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Former Beauty Bar in Bushwick Grows to Restaurant

By Meredith Hoffman | September 25, 2012 9:45am

BUSHWICK — Move over, remnants of 1950's glamour — Bushwick's Broadway is getting locally grown salad greens instead.

After the neighborhood's former Beauty Bar — a music-pumping franchise featuring manicure-martini specials and helmet-shaped hair dryers — switched owners and names overnight to become Broomie's this winter, the spot has now reopened as Skytown, an understated cafe with fresh food, coffee and liquor.

"We now have a kitchen with a great selection of food featuring locally grown produce as well as a carefully curated bar," Skytown's owner Jeff Pan said in an email.

"I actually had the interior and exterior more or less the same for a few months while I was waiting for the renovations and liquor authority approvals to go through, but after what seems like an eternity, we're finally done!" he said of the spot which opened earlier this month.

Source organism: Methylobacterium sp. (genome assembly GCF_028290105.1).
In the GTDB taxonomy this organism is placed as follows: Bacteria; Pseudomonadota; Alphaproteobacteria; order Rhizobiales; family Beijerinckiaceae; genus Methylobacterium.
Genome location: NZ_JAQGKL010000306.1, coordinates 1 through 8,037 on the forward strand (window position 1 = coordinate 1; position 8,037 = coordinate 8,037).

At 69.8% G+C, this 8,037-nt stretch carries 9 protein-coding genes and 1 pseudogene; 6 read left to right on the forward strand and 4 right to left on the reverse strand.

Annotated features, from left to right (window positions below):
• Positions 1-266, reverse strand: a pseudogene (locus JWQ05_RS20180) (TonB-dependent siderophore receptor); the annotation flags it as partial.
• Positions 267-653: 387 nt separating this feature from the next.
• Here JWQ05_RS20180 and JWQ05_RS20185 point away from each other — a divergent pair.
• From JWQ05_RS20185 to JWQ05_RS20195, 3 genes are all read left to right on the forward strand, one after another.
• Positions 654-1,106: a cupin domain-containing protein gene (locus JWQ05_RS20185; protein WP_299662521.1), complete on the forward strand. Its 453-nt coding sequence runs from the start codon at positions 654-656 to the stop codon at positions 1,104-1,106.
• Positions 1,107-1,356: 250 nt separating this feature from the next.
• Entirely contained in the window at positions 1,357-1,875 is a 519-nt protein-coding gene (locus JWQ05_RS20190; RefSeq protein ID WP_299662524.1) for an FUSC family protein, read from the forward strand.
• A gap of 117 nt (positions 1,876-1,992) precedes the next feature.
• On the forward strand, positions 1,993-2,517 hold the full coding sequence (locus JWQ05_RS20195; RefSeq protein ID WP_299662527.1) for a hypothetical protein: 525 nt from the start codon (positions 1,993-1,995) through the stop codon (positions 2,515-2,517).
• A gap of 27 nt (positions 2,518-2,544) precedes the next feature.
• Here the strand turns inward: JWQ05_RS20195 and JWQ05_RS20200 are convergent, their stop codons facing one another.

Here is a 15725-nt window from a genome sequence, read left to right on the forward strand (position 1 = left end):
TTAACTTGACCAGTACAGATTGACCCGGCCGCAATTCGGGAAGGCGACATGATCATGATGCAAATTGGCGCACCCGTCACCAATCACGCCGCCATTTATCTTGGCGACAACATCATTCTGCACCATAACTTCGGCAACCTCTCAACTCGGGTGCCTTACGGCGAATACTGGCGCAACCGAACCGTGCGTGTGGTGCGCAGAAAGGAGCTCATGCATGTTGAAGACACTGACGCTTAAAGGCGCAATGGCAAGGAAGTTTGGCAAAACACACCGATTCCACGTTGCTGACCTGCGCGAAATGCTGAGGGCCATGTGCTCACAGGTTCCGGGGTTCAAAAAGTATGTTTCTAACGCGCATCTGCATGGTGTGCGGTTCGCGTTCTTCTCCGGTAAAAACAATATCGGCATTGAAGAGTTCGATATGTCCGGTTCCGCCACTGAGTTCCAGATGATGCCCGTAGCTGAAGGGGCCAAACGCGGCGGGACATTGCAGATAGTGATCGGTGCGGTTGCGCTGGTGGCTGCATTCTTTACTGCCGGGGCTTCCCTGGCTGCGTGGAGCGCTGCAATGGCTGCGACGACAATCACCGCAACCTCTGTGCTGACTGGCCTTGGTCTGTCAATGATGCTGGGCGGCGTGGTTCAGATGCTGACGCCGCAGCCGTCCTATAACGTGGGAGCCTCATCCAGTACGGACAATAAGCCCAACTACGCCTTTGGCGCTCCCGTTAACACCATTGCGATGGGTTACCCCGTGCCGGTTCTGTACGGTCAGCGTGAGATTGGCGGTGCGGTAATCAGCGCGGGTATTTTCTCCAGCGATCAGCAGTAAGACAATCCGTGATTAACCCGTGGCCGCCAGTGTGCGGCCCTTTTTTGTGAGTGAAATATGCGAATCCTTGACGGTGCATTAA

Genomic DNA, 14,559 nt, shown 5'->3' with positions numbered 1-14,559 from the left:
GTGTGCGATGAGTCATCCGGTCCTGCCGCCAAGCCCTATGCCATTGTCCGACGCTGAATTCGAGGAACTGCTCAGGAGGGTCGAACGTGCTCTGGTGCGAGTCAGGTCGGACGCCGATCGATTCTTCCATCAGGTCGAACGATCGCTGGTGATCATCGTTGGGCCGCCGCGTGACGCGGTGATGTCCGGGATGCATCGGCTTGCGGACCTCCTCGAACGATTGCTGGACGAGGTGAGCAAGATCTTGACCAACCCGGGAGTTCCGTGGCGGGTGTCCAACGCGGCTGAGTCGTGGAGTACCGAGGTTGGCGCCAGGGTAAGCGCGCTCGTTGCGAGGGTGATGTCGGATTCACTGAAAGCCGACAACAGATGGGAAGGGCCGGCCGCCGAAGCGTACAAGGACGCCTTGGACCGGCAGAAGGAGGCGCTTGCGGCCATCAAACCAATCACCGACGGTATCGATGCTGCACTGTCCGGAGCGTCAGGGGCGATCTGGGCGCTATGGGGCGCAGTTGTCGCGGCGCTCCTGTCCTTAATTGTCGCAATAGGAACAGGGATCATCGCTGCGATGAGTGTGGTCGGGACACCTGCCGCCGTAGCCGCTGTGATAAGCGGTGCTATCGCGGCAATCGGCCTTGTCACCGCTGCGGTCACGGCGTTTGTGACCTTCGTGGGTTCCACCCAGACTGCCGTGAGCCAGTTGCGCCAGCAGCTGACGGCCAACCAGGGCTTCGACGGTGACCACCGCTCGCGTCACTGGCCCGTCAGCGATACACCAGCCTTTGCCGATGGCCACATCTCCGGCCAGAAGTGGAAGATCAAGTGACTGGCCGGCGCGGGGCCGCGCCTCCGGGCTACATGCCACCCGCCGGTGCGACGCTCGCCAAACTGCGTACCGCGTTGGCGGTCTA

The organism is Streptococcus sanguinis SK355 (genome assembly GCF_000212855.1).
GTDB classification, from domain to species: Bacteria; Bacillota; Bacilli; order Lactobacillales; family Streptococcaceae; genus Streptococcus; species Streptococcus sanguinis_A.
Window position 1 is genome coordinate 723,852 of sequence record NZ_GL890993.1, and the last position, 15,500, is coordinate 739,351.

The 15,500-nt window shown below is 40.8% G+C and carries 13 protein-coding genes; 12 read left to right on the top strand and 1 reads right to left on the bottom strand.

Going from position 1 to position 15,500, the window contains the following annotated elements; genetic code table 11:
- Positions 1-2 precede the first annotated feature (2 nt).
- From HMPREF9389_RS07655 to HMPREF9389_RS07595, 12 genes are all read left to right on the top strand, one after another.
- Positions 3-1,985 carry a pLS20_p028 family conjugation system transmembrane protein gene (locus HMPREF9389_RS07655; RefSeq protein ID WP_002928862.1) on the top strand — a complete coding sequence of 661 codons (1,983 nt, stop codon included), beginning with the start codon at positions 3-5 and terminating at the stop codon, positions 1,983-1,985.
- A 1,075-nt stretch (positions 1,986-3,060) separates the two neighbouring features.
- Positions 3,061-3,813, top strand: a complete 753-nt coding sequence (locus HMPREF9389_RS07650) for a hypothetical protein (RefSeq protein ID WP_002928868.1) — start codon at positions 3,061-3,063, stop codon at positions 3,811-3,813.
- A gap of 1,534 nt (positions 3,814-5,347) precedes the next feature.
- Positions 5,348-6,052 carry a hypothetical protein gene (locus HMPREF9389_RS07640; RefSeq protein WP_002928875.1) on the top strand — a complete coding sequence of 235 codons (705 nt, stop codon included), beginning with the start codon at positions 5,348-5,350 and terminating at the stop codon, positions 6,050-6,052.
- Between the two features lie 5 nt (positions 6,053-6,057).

Local resident Lindsey Langenburg, who frequented the dive Broomie's before its renovations, said the new Skytown had already drawn crowds to enjoy the fresh food and cafe atmosphere, which she said was uncommon in that part of Bushwick.

"It'll be nice to have a quiet spot to hang out and read," she said, although she admitted disappointment the dive bar Broomie's had closed. "I haven't checked [Skytown] out yet but any place that ends up having both coffee and booze ends up being one of my favorite places."

Skytown's menu now includes an array of creative combinations: salad with yellow wax beans, feta, avocado and dried cranberries ($8); sauteed summer squash, arugula and caramelized onions on a baguette ($7); and baked eggs with kale and marinated onions ($8). 

But while Pan was always confident in running businesses on Bushwick's Broadway, Beauty Bar's owner did not have such success.

"The area was not developing as fast as we had hoped," Beauty Bar owner Paul Devitt said in a past interview. "A lot of kids in Bushwick are strapped financially. They drink at home, at parties."

The eight-city franchise, which began on the East Village's 14th Street back in 1995, opened this spring at 249 Fifth Ave. in the more family-friendly environs of Park Slope.

"They'll be aging hipsters," Devitt said previously about the new clientele in Park Slope. "They left Bushwick, they married their girlfriend or had a baby, but they still want to go out and be stimulated. They just have to get a babysitter."